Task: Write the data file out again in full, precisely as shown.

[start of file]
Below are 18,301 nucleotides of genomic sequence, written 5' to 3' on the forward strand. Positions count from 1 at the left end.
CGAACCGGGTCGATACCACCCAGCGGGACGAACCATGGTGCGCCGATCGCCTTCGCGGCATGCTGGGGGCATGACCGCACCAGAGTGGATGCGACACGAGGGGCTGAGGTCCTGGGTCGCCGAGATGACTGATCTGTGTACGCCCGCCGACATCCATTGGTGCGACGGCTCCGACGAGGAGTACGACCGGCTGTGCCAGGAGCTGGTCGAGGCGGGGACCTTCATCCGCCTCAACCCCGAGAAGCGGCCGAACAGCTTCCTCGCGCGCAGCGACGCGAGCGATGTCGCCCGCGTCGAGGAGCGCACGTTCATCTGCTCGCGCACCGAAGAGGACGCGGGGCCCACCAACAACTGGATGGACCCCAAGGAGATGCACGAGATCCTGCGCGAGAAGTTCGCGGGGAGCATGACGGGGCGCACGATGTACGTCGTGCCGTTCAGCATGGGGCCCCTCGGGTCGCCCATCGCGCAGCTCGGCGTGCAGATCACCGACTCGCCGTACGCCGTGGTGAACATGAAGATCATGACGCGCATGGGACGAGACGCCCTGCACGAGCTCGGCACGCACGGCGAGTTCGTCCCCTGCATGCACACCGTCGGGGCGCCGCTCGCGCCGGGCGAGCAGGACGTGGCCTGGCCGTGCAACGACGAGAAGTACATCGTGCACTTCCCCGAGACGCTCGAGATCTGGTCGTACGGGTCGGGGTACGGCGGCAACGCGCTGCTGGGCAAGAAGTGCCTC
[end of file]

Below are 18,301 nucleotides of genomic sequence, written 5' to 3' on the forward strand. Positions count from 1 at the left end.
CGAACCGGGTCGATACCACCCAGCGGGACGAACCATGGTGCGCCGATCGCCTTCGCGGCATGCTGGGGGCATGACCGCACCAGAGTGGATGCGACACGAGGGGCTGAGGTCCTGGGTCGCCGAGATGACTGATCTGTGTACGCCCGCCGACATCCATTGGTGCGACGGCTCCGACGAGGAGTACGACCGGCTGTGCCAGGAGCTGGTCGAGGCGGGGACCTTCATCCGCCTCAACCCCGAGAAGCGGCCGAACAGCTTCCTCGCGCGCAGCGACGCGAGCGATGTCGCCCGCGTCGAGGAGCGCACGTTCATCTGCTCGCGCACCGAAGAGGACGCGGGGCCCACCAACAACTGGATGGACCCCAAGGAGATGCACGAGATCCTGCGCGAGAAGTTCGCGGGGAGCATGACGGGGCGCACGATGTACGTCGTGCCGTTCAGCATGGGGCCCCTCGGGTCGCCCATCGCGCAGCTCGGCGTGCAGATCACCGACTCGCCGTACGCCGTGGTGAACATGAAGATCATGACGCGCATGGGACGAGACGCCCTGCACGAGCTCGGCACGCACGGCGAGTTCGTCCCCTGCATGCACACCGTCGGGGCGCCGCTCGCGCCGGGCGAGCAGGACGTGGCCTGGCCGTGCAACGACGAGAAGTACATCGTGCACTTCCCCGAGACGCTCGAGATCTGGTCGTACGGGTCGGGGTACGGCGGCAACGCGCTGCTGGGCAAGAAGTGCCTC